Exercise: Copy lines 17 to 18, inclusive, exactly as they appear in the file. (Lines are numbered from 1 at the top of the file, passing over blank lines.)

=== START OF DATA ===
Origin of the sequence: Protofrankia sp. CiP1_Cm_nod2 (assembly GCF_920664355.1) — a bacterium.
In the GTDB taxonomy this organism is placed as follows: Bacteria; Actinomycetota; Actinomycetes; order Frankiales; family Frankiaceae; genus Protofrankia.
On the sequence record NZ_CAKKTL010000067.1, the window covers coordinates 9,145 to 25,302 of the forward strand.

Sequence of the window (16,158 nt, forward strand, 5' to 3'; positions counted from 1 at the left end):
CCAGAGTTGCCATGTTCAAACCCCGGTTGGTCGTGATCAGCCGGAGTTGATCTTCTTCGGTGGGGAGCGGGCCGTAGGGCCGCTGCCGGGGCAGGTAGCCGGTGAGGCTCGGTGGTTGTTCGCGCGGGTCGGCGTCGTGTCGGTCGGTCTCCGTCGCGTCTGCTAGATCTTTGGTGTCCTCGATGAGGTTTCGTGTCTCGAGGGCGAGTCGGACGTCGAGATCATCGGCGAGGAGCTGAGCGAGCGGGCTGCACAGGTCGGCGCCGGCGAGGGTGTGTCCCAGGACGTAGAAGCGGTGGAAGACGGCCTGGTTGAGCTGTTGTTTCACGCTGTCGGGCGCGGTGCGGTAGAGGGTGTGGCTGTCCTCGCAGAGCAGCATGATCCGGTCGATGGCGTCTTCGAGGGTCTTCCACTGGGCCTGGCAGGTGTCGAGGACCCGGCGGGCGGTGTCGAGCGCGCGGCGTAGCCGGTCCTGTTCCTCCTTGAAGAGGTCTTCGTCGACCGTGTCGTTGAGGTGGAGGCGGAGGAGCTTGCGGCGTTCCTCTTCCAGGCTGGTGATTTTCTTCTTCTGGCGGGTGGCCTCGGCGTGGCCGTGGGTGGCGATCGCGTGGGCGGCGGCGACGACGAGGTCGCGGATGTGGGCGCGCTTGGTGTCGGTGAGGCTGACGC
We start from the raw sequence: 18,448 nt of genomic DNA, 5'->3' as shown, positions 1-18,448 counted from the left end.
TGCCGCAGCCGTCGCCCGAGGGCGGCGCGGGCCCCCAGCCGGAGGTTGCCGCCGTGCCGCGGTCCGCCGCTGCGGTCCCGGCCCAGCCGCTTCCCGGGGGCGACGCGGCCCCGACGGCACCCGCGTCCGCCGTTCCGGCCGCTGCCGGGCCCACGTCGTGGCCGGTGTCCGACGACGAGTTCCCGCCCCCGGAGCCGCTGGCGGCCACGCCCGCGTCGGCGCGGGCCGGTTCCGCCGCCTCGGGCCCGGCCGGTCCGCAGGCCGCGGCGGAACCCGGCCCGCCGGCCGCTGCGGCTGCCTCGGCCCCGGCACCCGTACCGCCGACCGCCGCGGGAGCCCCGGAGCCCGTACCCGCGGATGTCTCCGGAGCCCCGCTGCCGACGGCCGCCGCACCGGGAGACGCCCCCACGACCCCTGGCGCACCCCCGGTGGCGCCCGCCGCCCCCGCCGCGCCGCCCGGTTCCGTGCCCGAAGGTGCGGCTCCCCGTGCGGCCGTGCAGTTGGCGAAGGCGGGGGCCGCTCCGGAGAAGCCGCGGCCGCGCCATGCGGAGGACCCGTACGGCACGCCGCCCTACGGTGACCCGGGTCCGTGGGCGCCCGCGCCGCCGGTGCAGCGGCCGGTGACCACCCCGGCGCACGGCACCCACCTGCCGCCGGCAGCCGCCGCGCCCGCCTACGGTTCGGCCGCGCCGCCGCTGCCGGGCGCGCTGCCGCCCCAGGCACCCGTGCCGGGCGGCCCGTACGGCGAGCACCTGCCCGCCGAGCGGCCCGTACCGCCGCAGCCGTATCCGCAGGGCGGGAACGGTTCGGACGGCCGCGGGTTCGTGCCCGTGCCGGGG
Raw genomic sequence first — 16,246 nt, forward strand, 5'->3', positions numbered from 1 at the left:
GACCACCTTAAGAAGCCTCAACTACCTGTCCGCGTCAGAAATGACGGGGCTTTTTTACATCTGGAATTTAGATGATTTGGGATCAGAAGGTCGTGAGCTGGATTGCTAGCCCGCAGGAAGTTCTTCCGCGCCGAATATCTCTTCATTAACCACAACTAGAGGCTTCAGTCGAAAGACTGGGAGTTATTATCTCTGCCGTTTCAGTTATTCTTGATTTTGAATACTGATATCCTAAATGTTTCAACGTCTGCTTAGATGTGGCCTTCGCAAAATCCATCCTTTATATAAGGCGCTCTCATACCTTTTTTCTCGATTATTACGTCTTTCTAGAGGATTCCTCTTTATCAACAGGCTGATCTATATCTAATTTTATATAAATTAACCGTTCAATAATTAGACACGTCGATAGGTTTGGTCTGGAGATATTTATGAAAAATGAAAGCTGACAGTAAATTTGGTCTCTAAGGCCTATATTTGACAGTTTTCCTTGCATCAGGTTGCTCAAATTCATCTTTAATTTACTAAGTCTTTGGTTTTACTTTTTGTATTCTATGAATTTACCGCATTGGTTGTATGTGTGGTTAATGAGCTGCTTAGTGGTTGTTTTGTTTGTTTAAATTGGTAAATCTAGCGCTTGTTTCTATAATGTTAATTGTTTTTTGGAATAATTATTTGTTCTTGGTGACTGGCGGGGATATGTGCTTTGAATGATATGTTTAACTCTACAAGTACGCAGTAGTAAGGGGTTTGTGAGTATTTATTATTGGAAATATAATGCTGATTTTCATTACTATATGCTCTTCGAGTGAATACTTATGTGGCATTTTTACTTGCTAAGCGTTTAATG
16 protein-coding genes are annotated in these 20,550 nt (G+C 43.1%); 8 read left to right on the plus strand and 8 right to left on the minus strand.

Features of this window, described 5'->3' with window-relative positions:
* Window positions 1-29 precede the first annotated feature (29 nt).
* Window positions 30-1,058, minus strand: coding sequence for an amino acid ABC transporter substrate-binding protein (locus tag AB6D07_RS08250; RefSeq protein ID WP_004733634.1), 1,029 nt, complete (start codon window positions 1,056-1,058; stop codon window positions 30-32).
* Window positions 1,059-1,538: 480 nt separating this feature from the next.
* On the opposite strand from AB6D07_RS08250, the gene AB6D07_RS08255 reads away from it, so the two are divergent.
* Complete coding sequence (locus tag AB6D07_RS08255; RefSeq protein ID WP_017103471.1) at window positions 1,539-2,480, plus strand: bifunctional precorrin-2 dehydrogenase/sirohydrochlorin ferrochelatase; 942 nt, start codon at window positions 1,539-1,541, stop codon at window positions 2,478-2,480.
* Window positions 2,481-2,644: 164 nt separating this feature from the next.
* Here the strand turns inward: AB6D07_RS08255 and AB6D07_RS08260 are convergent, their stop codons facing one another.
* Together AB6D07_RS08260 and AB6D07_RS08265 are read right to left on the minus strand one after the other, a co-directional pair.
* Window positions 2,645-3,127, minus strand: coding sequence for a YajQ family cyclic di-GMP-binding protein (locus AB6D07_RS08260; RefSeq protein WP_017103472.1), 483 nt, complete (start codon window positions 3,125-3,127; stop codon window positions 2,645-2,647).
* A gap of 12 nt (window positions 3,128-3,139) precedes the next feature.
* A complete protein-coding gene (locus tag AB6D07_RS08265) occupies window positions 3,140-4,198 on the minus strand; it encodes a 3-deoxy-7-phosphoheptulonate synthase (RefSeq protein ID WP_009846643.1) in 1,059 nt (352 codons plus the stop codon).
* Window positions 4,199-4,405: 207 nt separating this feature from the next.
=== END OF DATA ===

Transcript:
* Window positions 2,481-2,644: 164 nt separating this feature from the next.
* Here the strand turns inward: AB6D07_RS08255 and AB6D07_RS08260 are convergent, their stop codons facing one another.